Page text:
Thursday, January 1, 2015

Epiphany: Homily: 2015 Updated

Epiphany: Homily: 2015

We have seen his star
A hard time we had of it.
. . .
With the voices singing in our ears,
That this was all folly.

So T.S. Eliot says in his Epiphany poem The Journey of the Magi. But the wise men have had almost as much of a hard time recently from modern  de-mythologizers as they had on that first pilgrimage: ‘this was all folly.’ We are told confidently that the wise men were not necessarily men, they were not necessarily three of them, we do not know their names  and anyway they probably never existed. So what we end up with is non-existent persons of indeterminate name and gender which is much more relevant supposedly to modern folks. But you have to wonder if this says more about modern folks than it does about the biblical text.

Does anyone really think that there is such a thing as wisdom anymore? It seems to me to me that we believe in information, statistics, the accumulation of what we take to be facts. We have more information then we know what to do with.  But wisdom is not how much you know but rather what you do with what you know.  In politics and even in natural science information is what we hurl at our opponents, not something we use to convince other people of the truth.  Would we even recognize someone, never mind the gender, who was wise? If you ask me, it is not so much that the three wise men never existed but that wise men no longer to exist.

In any case the Gospel for the Epiphany gives us a pretty good description of what a wise man is.

We have seen his star in the East: there has been much speculation about what in terms of astronomy the Star of Bethlehem might have been: a meteor, a comet, the conjunction of planets, a nova or a supernova? Most of these speculations are simply wrong or at best problematic. But the wise men were not natural scientists in the modern sense. They were more akin to philosophers, men like Plato, Aristotle, St. Augustine and St. Thomas Aquinas. These guys did not just want to know what was the immediate material cause of the things in the world but what was their ultimate cause. Why is the star there at all? Like St. Thomas they were led to the conclusion that the cause had to be a cause which itself was uncaused, ‘which is what everybody calls God’.

The wise men stand at the beginning of a great tradition not only Christian but Jewish and Islamic as well of ‘faith seeking understanding’. The world, the skies, the earth, the whole created order constitute a Book wherein may be read the reality of God. As Augustine said the heavens and earth cry out, “We did not make ourselves, we were made by him who abides for eternity.”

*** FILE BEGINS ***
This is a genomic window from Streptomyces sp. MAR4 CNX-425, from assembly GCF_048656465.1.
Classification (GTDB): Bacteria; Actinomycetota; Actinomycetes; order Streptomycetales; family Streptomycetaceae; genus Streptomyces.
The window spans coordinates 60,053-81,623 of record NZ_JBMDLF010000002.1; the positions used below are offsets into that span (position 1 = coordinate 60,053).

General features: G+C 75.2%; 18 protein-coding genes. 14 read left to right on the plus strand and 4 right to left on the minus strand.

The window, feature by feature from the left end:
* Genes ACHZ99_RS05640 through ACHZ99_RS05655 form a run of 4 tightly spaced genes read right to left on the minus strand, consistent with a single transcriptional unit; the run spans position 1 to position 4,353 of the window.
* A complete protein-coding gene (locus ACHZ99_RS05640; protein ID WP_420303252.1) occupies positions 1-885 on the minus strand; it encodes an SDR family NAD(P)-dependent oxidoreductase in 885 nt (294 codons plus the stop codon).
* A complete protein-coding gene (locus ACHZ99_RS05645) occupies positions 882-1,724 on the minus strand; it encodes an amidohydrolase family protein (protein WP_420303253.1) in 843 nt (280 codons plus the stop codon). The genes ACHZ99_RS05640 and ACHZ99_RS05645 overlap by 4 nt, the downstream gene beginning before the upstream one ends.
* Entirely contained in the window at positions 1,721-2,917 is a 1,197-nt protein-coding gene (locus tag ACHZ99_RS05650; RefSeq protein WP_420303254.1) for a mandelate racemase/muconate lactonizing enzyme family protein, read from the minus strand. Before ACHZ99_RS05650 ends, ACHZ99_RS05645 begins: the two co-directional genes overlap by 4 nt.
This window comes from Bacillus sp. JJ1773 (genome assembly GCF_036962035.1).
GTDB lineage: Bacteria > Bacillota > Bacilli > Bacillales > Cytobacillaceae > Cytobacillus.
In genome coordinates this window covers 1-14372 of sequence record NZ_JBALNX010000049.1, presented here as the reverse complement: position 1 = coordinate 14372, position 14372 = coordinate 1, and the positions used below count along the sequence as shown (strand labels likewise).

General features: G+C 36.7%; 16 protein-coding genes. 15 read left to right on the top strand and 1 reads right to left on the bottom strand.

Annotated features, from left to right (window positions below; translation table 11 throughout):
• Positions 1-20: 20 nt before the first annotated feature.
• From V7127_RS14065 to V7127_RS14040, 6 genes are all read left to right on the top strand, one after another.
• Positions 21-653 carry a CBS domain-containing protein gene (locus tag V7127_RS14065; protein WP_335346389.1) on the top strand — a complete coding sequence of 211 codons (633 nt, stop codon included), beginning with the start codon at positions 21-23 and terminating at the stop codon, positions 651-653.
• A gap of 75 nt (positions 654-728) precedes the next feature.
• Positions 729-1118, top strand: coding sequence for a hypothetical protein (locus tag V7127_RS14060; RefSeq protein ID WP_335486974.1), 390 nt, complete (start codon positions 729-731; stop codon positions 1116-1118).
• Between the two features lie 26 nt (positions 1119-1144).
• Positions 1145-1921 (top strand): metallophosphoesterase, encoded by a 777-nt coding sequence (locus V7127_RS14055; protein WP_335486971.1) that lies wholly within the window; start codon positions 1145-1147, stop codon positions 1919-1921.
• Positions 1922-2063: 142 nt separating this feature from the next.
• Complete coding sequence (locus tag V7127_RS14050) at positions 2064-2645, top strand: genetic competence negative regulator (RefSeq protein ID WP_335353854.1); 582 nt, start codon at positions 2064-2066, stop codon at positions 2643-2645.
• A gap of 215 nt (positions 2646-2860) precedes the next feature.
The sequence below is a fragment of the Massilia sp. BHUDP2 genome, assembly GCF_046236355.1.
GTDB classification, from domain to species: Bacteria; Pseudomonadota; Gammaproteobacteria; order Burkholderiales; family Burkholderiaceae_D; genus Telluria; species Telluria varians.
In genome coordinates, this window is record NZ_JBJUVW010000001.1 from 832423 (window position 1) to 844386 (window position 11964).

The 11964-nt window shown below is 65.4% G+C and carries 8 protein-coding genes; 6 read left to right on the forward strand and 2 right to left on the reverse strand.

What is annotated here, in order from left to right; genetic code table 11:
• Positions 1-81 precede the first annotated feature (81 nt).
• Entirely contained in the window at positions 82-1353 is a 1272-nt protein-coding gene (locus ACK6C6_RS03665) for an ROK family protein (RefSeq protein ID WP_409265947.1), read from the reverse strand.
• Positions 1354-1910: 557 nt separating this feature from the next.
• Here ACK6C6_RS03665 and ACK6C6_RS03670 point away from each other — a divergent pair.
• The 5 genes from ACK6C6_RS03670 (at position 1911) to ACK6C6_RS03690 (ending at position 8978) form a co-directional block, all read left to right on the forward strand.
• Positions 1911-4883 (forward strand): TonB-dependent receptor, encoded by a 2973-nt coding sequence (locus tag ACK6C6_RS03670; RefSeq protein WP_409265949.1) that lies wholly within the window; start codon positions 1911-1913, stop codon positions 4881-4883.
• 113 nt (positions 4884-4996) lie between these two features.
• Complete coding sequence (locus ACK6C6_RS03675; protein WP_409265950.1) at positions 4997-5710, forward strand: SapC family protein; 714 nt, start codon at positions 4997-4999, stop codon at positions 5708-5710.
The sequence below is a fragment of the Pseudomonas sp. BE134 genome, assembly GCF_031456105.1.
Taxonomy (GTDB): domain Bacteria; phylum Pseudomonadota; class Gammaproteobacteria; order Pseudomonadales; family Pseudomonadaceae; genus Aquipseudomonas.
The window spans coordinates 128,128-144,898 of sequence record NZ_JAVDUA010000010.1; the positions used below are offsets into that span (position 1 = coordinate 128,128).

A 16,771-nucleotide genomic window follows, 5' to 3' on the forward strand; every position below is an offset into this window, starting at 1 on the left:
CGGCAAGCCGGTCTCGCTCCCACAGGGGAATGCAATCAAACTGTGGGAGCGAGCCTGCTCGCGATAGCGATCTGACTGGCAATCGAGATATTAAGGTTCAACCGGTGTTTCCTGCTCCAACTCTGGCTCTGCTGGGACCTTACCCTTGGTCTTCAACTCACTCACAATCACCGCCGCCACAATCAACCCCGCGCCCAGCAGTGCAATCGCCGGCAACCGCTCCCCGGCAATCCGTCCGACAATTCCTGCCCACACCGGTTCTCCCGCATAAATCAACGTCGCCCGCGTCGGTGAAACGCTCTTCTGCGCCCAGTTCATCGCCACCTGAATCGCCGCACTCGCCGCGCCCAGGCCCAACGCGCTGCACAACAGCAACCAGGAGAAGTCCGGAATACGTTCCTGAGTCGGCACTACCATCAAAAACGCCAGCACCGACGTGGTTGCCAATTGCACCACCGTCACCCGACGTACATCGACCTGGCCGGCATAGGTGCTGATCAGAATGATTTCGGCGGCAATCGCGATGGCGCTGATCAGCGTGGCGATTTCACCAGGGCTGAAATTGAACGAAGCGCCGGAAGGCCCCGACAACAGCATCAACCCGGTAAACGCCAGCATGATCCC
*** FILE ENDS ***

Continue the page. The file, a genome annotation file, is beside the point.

You know the problem with almost every evangelism program I have ever heard about?  It ignores this great patrimony. The assumption is that bringing people to Christian Faith only involves our emotions and not our brains. We simply surrender to the religion of science and to atheism and hope that we will run into some folks who are emotional basket cases and whom we can rescue. It does not work and will never work in the world in which we live because for every hour we spend converting people the secular culture spends twenty-three hours converting them to scientism and agnosticism.

What kind of evangelism program would I want? Well, of course, one taught by St. Thomas.That is what I intend to do for the next few months in the Christian Education Class. Since I know that I probably cannot convince all of you to attend, I will make the materials available to the whole parish.

But back to the wise men.

And having been warned in a dream not to return to Herod, they departed for their country by another way: One of the ancient ways of describing those who are followers of Jesus is to call them the followers of the Way. That other way which home is not just the one that avoids Herod; it is the way of life which follows from knowing him, not just saying “Lord, Lord’ but, as Jesus will say, if you love me keep my commandments.

Faith, which springs from hearing and obeying the Divine Word presupposes the God revealed in nature. It is the Star which leads the wise men to Jesus; it is conversion which makes them obey Him.  Faith is not just believing something; it is what St. Paul calls ‘the obedience of faith’. Faith is living out the consequences of belief.

So faith is not the end of the story; the end of the story is worship: on entering the house they saw the child with Mary his mother. They prostrated themselves and did him homage.  Worship. The Greek word is προσεκύνησαν (prosekunēsan) which means more literally “to fall down in worship” or “give adoration.” The verb is used 12 times in the New Testament and it is clear each time that religious worship is the purpose of the prostration. We are familiar with the notion that you get saved once and then you are done. But salvation  is not just being saved from something but saved for something . We are saved from sin and death but we are made to worship.

That ultimately is the characteristic of the wise man. He not only knows the ultimate cause of things and the capital- case Good which must guide all his thoughts, words and actions – in itself that might be the cause of overbearing pride --  but also he is capable of falling down to worship the Source of the True, the Good and the Beautiful.  This is so because worship is the love without which St. Paul tells us we are only a ‘noisy gong or clashing cymbal’ ‘If I understand all mysteries and all knowledge, and if I have all faith, so as to remove mountains, but do not have love, I am nothing.”

‘Wise men still seek Him’ the hymn says.

We have seen his star


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